[This is a post from the Cybernorms.net blog, which is the English equivalent to Cybernormer.se. You can follow this link to read this post at it
s original URL.]
A recent article by Jacqueline D Lipton, Professor of Law; Associate Dean for Faculty Development and Research; Co-Director, Center for Law, Technology, and the Arts, Case Western Reserve University School of Law, brings attention to the concept of cybernorms. The article is titled What Blogging Might Teach About CyberNorms and is published in The Akron Intellectual Property Journal, a scholarly legal publication of The University of Akron School of Law that produces an annual volume of two issues for use by scholars, practitioners, and judges. In a SSRN pre-publication there is an abstract of the article that give us the following information:
Since the dawn of the information age, scholars have debated the viability of regulating cyberspace. Early on, Professor Lawrence Lessig suggested that “code is law” online. Lessig and others also examined the respective regulatory functions of laws, code, market forces, and social norms. In recent years, with the rise of Web 2.0 interactive technologies, norms have taken center-stage as a regulatory modality online. The advantages of norms are that they can develop quickly by the communities that seek to enforce them, and they are not bound by geography. However, to date there has been scant literature dealing in any detail with specific online norms, and comparing them with other forms of regulation. This article reverses that trend by presenting a detailed case study of one developing norm in the blogosphere – the norm against “hijacking” a comment thread in a blog by hyperlinking, and thereby redirecting readers, to another blog. Using this case study, the article draws some conclusions about the relative advantages and disadvantages of norms as regulators. In particular, the author concludes that too much weight is often placed on vague and opaque norms in online interactions. It advocates future emphasis on more well developed and clearly expressed norms.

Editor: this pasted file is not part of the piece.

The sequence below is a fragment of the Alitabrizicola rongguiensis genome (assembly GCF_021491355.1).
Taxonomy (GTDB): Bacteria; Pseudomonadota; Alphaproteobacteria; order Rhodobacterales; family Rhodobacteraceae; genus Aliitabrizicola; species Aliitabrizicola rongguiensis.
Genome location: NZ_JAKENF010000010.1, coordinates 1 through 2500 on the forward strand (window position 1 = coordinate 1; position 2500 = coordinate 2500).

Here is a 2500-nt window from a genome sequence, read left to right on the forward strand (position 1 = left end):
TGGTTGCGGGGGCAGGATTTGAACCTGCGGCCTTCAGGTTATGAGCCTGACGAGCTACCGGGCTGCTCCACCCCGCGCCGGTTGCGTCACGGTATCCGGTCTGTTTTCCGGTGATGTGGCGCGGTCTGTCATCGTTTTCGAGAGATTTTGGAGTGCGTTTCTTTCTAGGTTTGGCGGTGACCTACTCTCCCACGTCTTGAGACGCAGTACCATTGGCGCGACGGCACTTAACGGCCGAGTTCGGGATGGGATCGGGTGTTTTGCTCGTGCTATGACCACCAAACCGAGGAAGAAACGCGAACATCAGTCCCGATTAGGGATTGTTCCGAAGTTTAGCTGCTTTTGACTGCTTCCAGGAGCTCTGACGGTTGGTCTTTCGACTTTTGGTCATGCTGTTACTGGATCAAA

The article constitutes one important contribution to the ongoing scholarly discussion about interactions and coexistence of legal rules and social norms online. It both lays out some fundamental theoretical considerations and illustrates the complexity through an interesting example. Liptons production regarding cyberlaw and cybernorms in this article and elsewhere is well worth studying.